Showcasing Undergraduate Research

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CUREJ will be an outlet for undergraduate research—and even art (such as this untitled painting by Monica Haak C’05).

Those long, lonely nights in the library are about to pay off for Penn’s undergraduate researchers looking to share their work with a wider audience.

Starting this spring, a new undergraduate journal will make traditional academic research papers, as well as multimedia projects, viewable online. While there will not be a print version of the College Undergraduate Research Electronic Journal (CUREJ), the 200 or so projects featured in each issue will remain accessible through the website’s archives.

“Undergraduate research print journals are, almost by their very nature, obscure,” explains College Dean Dennis DeTurck G’78 Gr’80, who is largely responsible for creating CUREJ. “They’re very ephemeral. With a web-based journal, the stuff can be permanent, rather than disappearing after a few people see it.”

In the past few years, the College has been encouraging undergraduate research through new initiatives, including research-oriented courses and University-funded internships. CUREJ will provide an outlet for this research.

“There’s already a medium for faculty and graduate students to publish their research,” DeTurck says. “Undergraduate research has a different character. Many of these students are doing this for the first time.”

Department chairs and program heads will begin selections for the first volume of CUREJ this month, and the journal will go public late this spring. In addition to research papers, the journal will showcase images, animation, films, and music compositions. “We’re open to pretty much anything,” DeTurck says.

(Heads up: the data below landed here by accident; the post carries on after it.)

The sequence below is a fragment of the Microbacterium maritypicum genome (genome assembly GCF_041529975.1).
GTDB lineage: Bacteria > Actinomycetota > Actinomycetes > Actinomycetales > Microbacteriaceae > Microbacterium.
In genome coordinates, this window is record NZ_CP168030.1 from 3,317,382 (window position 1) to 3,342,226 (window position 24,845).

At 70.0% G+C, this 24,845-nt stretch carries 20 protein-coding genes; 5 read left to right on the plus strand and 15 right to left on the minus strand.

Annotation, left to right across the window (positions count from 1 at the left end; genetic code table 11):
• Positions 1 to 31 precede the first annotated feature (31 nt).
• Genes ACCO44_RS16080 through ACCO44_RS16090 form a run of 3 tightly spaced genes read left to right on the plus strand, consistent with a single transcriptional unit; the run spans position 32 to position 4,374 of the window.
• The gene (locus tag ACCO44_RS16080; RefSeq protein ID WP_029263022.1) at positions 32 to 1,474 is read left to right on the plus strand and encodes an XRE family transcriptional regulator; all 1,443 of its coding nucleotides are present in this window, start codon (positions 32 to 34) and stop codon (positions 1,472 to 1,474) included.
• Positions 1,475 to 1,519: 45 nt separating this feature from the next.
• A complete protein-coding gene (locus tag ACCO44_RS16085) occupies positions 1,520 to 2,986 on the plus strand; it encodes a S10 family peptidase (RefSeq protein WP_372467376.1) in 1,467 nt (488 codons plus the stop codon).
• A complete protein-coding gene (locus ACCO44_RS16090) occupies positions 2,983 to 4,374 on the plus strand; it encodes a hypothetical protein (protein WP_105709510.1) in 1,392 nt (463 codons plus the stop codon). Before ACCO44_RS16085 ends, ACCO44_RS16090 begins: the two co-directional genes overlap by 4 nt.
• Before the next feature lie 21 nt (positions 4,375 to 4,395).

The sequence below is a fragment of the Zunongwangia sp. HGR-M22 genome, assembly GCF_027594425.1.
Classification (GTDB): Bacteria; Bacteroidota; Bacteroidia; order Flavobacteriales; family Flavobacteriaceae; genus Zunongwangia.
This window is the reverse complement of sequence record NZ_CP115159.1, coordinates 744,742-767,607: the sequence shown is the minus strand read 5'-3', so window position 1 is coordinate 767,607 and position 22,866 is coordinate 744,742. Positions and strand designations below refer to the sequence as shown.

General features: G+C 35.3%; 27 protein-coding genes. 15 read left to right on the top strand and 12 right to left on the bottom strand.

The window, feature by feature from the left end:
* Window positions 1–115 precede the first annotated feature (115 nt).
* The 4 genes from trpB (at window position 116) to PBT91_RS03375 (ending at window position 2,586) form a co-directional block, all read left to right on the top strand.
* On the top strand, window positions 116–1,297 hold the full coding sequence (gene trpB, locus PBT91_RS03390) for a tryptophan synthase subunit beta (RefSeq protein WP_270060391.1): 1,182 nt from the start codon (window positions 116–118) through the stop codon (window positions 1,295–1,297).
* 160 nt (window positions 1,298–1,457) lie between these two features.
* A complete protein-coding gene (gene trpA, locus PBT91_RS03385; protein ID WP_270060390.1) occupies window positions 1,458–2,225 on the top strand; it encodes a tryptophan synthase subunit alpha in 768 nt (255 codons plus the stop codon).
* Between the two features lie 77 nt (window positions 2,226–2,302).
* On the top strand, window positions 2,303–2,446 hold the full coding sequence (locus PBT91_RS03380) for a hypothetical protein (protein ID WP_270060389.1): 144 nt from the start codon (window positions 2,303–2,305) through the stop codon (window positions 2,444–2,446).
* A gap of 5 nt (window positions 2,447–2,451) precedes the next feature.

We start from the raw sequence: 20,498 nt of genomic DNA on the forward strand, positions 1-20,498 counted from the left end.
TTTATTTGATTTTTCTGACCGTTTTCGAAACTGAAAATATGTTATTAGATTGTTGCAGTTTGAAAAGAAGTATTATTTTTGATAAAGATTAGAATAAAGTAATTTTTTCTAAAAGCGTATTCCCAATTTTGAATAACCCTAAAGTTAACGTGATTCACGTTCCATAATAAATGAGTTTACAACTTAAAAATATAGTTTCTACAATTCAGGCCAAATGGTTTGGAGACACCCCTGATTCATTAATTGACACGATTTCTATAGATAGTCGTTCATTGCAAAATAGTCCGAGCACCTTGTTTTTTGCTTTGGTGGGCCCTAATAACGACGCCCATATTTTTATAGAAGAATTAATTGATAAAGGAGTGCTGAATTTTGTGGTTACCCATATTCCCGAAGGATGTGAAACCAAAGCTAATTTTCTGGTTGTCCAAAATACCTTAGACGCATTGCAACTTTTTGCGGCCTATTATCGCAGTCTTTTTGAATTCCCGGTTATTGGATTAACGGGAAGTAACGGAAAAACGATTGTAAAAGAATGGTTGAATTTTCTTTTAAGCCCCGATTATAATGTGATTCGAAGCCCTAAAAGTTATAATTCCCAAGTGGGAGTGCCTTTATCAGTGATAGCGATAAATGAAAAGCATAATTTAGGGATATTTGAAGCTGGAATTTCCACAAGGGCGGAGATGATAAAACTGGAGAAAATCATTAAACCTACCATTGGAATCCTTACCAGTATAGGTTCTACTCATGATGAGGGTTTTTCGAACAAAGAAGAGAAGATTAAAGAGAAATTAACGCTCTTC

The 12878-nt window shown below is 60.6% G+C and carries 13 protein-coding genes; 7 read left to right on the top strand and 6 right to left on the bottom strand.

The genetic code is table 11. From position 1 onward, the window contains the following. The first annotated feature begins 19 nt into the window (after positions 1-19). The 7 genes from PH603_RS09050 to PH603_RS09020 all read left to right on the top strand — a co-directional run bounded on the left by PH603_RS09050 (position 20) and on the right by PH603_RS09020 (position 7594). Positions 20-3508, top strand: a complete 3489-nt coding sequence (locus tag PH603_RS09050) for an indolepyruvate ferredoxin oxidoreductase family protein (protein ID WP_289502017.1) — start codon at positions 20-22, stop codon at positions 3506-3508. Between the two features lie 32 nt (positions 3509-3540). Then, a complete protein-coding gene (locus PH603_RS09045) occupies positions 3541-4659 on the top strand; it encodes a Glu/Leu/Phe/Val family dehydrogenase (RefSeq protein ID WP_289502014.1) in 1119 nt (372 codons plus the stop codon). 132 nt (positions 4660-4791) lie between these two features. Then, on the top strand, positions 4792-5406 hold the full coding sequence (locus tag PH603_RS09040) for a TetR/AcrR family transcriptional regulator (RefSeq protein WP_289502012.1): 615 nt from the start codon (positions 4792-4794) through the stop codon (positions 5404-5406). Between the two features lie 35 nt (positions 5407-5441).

CUREJ is not the first undergraduate research journal at Penn. Existing publications include the Penn History Review, Perspectives in Psychology, and Res—a collaboration between the Critical Writing Program and the Center for Undergraduate Research and Fellowships (CURF). DeTurck would like CUREJ to collaborate with some of these journals, not to “take over their business.”

CURF Director Art Casciato agrees that the new journal will not conflict with publications like Res. “Whether preserved in print or electronically, it allows students and faculty alike to see what’s been done, not just recently, but in the past as well,” he says. “It’s much more suggestive of the comprehensive achievement undergraduates are capable of as individual researchers.”

Dr. Ponzy Lu, professor of chemistry, is concerned with the use of the word journal in referring to the new web-based research showcase. In an e-mail to DeTurck and other College administrators, Lu wrote that he is “not a fan of undergraduate ‘journals’ that shadow the real thing at major research organizations.”

He explained that the term journal “implies peer review, and raising of standards of scholarship and experimental rigor [which] takes many years, if not generations.”

While Casciato acknowledges that the bar may be set slightly lower for undergraduate research, he still stresses the importance of making this work available in print and online. “No one is going to confuse publication [in CUREJ] with publication in professional journals at the faculty level,” he says. “What we’re doing is honoring and acknowledging and saving.”

—Molly Petrilla C’06

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